MONTEREY BAY, CA — As part of its ongoing collaboration with the California State University, Monterey Bay computer science capstone program, dKomplex has launched a new tool, dHUNTR, the Data-driven High-Performance Unified Network for Talent Research. Developed for Get Hunted, a Swedish headhunting firm, dHUNTR leverages multiple technologies to streamline the company research process, resulting in massive reductions in research time and effort.
When asked how dHUNTR could help her firm, Ida Brynildsen, the founder and managing director of Get Hunted, said that the tool automates an entire part of their workflow and allows them to work with more data, not only saving time, but also improving the quality of their research.
“It’s just changed everything,” she said. “We’ve taken a big step forward that we didn’t expect to take, or even that we could take.”
The tool was built as the capstone project of CSUMB students Ryan Parker, Nathaniel Um, Justin Johnson, Anthony Doolan, and Pedro Ramos, working alongside dKomplex employees. This is the third project that dKomplex has built as part of the capstone program, starting with dART in the fall of 2022, and dAVE in the spring of 2023. While dART and dAVE are primarily internal tools for dKomplex, dHUNTR allowed students to get the additional experience of working for a real-world client.
“I got a good look at how you should manage clients, what they expect, how to talk and present yourself to them,” said Doolan. “I gained a lot of trust in my teammates; it was great having teammates who are able to hold-up their ends of [a project].”
Justin Johnson, another student collaborator on the project, said that the project enriched his learning in numerous ways, including learning to work with new tools and technologies, and having the opportunity to work with—and get feedback from—a client across the globe.
Brynildsen gave an example of how the tool is able to help Get Hunted, saying that if there were 200 companies they needed to research, and only 10 of them would wind up being relevant to their search, finding all the information needed could take hours of work for an employee, while dHUNTR would do so automatically.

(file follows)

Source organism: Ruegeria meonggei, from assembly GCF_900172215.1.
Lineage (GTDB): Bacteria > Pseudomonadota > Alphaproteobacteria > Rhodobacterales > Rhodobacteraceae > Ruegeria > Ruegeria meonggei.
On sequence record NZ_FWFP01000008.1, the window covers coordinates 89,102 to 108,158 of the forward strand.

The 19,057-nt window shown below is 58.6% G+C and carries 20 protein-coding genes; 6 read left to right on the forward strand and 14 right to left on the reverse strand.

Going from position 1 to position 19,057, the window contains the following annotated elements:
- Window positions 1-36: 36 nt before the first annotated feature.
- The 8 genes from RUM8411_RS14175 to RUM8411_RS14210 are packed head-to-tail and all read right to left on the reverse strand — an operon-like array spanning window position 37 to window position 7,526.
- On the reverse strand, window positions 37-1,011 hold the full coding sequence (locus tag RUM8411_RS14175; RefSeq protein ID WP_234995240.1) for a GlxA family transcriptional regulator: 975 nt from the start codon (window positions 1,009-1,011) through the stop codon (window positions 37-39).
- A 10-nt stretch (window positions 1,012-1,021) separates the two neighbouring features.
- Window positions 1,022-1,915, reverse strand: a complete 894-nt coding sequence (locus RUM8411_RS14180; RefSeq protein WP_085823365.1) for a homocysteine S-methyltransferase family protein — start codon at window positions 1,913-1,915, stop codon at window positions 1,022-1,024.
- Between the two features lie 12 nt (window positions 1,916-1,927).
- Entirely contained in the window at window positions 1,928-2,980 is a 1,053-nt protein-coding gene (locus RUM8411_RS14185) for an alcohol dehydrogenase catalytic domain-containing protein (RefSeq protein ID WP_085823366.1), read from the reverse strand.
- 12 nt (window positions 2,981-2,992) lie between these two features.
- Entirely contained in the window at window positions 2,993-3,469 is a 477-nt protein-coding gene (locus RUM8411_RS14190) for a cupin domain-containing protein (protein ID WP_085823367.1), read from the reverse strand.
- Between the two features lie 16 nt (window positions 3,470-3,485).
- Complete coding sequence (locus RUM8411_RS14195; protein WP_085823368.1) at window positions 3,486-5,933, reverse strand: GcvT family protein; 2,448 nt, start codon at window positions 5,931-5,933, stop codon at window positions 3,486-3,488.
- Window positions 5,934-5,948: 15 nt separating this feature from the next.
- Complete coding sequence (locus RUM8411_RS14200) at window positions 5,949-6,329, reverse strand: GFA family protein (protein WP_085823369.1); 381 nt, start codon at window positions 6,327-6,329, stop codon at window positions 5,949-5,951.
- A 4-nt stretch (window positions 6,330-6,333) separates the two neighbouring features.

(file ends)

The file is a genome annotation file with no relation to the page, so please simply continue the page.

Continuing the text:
Moreover, interacting with young students provided Brynildsen with a fresh outlook on her own workflow. Seeing how dKomplex's usage of the agile methodology helped students tackle challenges made Brynildsen reflect on her own methods. She now intends to recruit a recent college graduate to maintain this new perspective within her company.
dKomplex similarly benefits from the experience of working with students, said dKomplex founder and CEO Justin Loza.
“I want to be in every capstone program going forward,” he said. “I want to continue to provide these great experiences for both students and clients.”
Loza said that dKomplex learns from—and builds upon—the lessons learned from every capstone experience.
“Over the course of this project, I saw [the students] cross over into being software development professionals,” he said. “Now they’re so high performing that I believe that anything Ida [Brynildsen] asked us to do, we could have built it as a team.”
The students involved in the project were also enthusiastic about their participation and the results they achieved.
“I’m really proud of what we built,” said student Ryan Parker. “I think it went really well.”
Parker emphasized the importance of team roles, collaboration, and support in the team’s success.
“We had a really good client; Ida was very supportive,” he said. "She had very low expectations going into the project and by the end we just blew them out of the park.”
Nathaniel Um agreed with his fellow student, saying that teamwork was essential, and credited Loza with supporting the team throughout the process.
“Justin did a great job of being a leader and making us feel comfortable, he clearly knows what he’s doing when he signs up for [the Capstone program],” he said.